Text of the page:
We measure the temperatures Th (Tc) and atom number Nh (Nc) in the hot (cold) reservoir using absorption images and reconstruct the time evolution of the number imbalance ∆N = NcNh and temperature bias ∆T = TcTh. Figure 1, B and C, show typical results. The temperatures equilibrate fast, similar to the equilibration of atom numbers observed in the case of pure atomic flow (13). In contrast, the atom number difference in Fig. 1C starts at zero and shows an initial build-up driven by the thermopower of the channel. At later times, when temperatures have equilibrated, the imbalance results in a chemical potential bias, which brings the imbalance back to zero. This transient atomic current, created in response to a temperature gradient, is the fingerprint of the intrinsic thermoelectric power of the channel. Because the compressible cloud in the hot reservoir expands, one naïvely expects an initial particle flow from the cold, denser side to the hot one. In contrast, we observe the opposite effect: a net particle current initially directed from the hot to the cold side.

To explain quantitatively our observations, we model the channel with its conductance G, thermal conductance GT, and thermopower αch, which are the linear response coefficients for the current and entropy current to temperature and chemical potential bias. In this framework, the particle and entropy currents flowing in the channel are given by Embedded Image (1)

In this expression, IN = ∂∆N/∂t and IS = ∂∆S/∂t are the particle and entropy currents, with ∆S = ScSh. Further, μh and μc are the chemical potentials of the hot and cold reservoirs; Embedded Image is the Lorenz number (19) of the channel, which measures the ratio of entropy to particle current noise at equilibrium; and Embedded Image. Combining Eq. 1 with the thermodynamics of the reservoirs leads to the equation for the time evolution of ∆N and ∆T: Embedded Image (2)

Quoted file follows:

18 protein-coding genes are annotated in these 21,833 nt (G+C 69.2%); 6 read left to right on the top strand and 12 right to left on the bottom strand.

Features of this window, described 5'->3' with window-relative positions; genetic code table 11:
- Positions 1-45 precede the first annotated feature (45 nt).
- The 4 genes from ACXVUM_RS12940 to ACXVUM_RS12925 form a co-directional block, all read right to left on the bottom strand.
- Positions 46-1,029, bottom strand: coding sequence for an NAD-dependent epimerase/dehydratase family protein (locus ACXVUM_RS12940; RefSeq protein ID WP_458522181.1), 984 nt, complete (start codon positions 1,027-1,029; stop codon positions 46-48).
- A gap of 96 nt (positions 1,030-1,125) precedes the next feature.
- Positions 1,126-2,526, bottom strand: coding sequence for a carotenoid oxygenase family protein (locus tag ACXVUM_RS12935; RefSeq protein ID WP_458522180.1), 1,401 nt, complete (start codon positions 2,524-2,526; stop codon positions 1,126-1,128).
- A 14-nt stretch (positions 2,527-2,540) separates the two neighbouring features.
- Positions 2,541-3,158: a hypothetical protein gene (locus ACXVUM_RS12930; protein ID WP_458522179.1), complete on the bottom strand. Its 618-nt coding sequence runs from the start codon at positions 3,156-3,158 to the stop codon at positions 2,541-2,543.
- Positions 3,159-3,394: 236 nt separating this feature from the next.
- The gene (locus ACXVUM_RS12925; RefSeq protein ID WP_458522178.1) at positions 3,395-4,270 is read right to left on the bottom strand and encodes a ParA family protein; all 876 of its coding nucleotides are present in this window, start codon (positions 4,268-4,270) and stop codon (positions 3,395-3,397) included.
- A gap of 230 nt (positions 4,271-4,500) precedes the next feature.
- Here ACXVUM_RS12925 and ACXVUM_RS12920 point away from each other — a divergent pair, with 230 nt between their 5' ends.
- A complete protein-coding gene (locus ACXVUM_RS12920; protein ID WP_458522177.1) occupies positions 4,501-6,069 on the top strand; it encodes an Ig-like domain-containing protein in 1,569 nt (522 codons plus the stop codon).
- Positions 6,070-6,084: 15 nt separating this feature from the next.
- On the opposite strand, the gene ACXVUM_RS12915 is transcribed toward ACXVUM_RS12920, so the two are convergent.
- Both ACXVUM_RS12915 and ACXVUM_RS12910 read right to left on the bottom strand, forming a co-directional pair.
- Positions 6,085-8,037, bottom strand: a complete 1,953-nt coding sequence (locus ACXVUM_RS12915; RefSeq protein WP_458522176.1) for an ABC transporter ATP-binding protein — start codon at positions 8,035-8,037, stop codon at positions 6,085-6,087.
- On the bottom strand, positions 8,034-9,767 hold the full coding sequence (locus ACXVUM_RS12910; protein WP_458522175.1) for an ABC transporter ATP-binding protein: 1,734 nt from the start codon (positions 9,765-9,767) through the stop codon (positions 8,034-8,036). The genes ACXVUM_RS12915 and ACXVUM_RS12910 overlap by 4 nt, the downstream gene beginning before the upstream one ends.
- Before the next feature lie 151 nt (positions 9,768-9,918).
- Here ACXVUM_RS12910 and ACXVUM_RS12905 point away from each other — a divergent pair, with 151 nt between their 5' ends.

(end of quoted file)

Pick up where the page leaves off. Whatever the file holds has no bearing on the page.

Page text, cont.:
Here, Embedded Image, Embedded Image, and Embedded Image are, respectively, the compressibility, specific heat, and dilatation coefficient of each reservoir, calculated at the average temperature Embedded Image and particle number (Nc+ Nh)/2. Embedded Image is an analog of the Lorenz number for the reservoirs, measuring the relative magnitude of thermal fluctuations of entropy and atom number, and τ0 = κG−1 is the particle transport time scale, analogous to a capacitor’s discharge time (13).

Equation 2 shows that the thermoelectric response results from the competition between the entropy transported through the channel, described by αch, and the entropy created by removing one atom from one reservoir and adding it to the other, described by αr. In our system, τ0 (typically ~0.5 s) is longer than both the longest oscillation period in the trap and the expected collision time in the reservoirs (~50 ms). Hence, we assume that reservoirs maintain thermal equilibrium at any time, and calculate G, GT, and αch using the Landauer-Büttiker formalism (18, 20, 21). Within this description, the thermopower of the channel is controlled by the energy dependence of the transmission rate. Because the rate increases with energy, there is an excess current of high-energy particles flowing from hot to cold over low-energy particles flowing from cold to hot.

The energy dependence of the transmission coefficient, and hence αch, can be modified by changing the geometry of the channel (22). We measured the transient imbalance and the temperature evolution for various confinements in a ballistic channel. Two examples for νz = 3.5 and 9.3 kHz are presented in Fig. 2, A and B. The evolution of both ∆N and ∆T is faithfully described by the theoretical model [eq. S14 in (18)], which does not involve any adjustable parameter. The dynamics of both temperature and atom-number evolution (Fig. 2C) is slowing down with increasing νz, as expected because the number of conducting modes is reduced. The experimental values for τ0 are extracted from fitting the experimental data with the theoretical model with τ0 as the only free parameter (18). They agree well with the ab initio theoretical predictions and with independent measurements performed with a pure particle number imbalance (18).

Fig. 2 Thermoelectricity in a ballistic channel.

(A and B) Time evolution of ∆N/Ntot for νz = 3.5 kHz (A) and νz = 9.3 kHz (B). (C and D) Time scale τ0 and maximum thermoelectric response Embedded Image as a function of confinement. Symbols represent the values fitted from experiment, and the solid line is the theoretical prediction [see text and (18)].